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[RC] DE Requirements at Different Speeds - April

Angie's question nudged me that I had seen some data somewhere on the DE
(digestible energy) requirements for horses worked at different speeds. So I
went looking and found an article in KER's (Kentucky Equine Research) online
library. Funnily enough, the article is "Feeding the Endurance Horse."

There is a table in the article for the DE required at various speeds, but
for an example to test Angie's question, we'll just take the slow trot and
the fast trot.

It takes the same amount of energy for an 1000 pound horse (including tack
and rider) to go 50 miles in 4 hours 40 minutes (ride time) as it does for
the same horse to go 50 miles in 7 hours. (The times were chosen for
convenience sake.)

50 miles in 7 hours is a sustained 7.13 mph trot (slow trot as referenced in
the KER article).
DE needed for 1 hour = 1000 * 0.0065 = 6.5 Mcal
DE needed for 7 hours = 1000 * 0.0065 * 7 = 45.5 Mcal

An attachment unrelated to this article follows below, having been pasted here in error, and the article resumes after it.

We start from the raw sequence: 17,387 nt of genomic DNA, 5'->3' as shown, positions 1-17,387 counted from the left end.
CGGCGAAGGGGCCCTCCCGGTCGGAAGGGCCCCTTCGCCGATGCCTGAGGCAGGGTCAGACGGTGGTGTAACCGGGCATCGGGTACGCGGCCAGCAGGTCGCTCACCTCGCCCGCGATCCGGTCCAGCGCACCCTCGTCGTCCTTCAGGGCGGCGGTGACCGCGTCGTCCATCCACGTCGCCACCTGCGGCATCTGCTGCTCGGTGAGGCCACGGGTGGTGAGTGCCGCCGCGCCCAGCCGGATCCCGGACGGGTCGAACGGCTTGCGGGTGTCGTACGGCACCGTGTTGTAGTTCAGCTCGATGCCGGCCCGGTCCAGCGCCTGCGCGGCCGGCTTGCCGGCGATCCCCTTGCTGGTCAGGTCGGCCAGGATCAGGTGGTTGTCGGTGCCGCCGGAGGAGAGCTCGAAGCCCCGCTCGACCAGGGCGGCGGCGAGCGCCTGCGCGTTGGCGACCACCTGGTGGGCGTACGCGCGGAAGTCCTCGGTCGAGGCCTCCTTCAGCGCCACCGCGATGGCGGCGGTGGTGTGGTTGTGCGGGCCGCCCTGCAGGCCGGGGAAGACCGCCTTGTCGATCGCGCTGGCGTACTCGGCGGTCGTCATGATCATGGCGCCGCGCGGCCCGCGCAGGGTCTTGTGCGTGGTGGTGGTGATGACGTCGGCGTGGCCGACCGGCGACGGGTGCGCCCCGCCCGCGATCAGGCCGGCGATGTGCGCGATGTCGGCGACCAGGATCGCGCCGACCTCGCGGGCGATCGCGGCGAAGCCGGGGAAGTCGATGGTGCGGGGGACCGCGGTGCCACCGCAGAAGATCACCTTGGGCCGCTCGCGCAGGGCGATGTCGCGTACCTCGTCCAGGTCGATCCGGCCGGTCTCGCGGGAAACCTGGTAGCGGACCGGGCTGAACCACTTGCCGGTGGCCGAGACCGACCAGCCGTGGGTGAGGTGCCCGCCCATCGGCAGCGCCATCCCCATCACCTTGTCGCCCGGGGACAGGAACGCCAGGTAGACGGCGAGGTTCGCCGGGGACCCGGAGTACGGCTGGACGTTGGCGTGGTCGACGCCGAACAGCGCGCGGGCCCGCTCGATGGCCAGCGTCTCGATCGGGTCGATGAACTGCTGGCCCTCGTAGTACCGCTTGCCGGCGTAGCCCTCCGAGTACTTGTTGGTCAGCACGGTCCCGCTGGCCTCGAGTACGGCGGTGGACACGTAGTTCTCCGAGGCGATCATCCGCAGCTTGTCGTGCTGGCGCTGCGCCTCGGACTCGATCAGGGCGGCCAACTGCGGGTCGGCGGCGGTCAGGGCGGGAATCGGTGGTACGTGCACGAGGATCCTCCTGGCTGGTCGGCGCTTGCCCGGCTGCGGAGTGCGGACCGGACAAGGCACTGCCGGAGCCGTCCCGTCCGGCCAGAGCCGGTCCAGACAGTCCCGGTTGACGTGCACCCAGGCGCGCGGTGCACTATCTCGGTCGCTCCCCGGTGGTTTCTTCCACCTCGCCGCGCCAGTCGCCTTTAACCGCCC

50 miles in 4 hours 40 minutes is a sustained 10.7 mph fast trot or slow
DE needed for 1 hour = 1000 * 0.0137 = 13.7 Mcal
DE needed for 4.67 hours = 1000 * 0.0137 * 4.67 = 64 Mcal

In this example, the horse referenced would require 18.5 more Mcal to go the
fast trot rather than the slow trot. According to this data, it takes more
calories for a horse to go faster over the same distance. So our hypothesis
is wrong.

I plugged the numbers into a spreadsheet using the KER data. The only time
the DE went down when the speed increased was going from a slow walk (2.1
mph) to a fast walk (3.4 mph). For all other increases in speed, the DE
requirement went up.

Disclaimer: There is not a date on this research. Could be old thinking or
new thinking or vary from researcher to researcher.

Nashville, TN

-----Angie Said:-----
I recently learned that at least with humans that 3 miles pretty much uses
the same amount of calories (energy) whether you run it in 20 minutes or I
walk it in 45...so does that mean the horses taking 12 hours are using just
as many calories as those doing it in 5?

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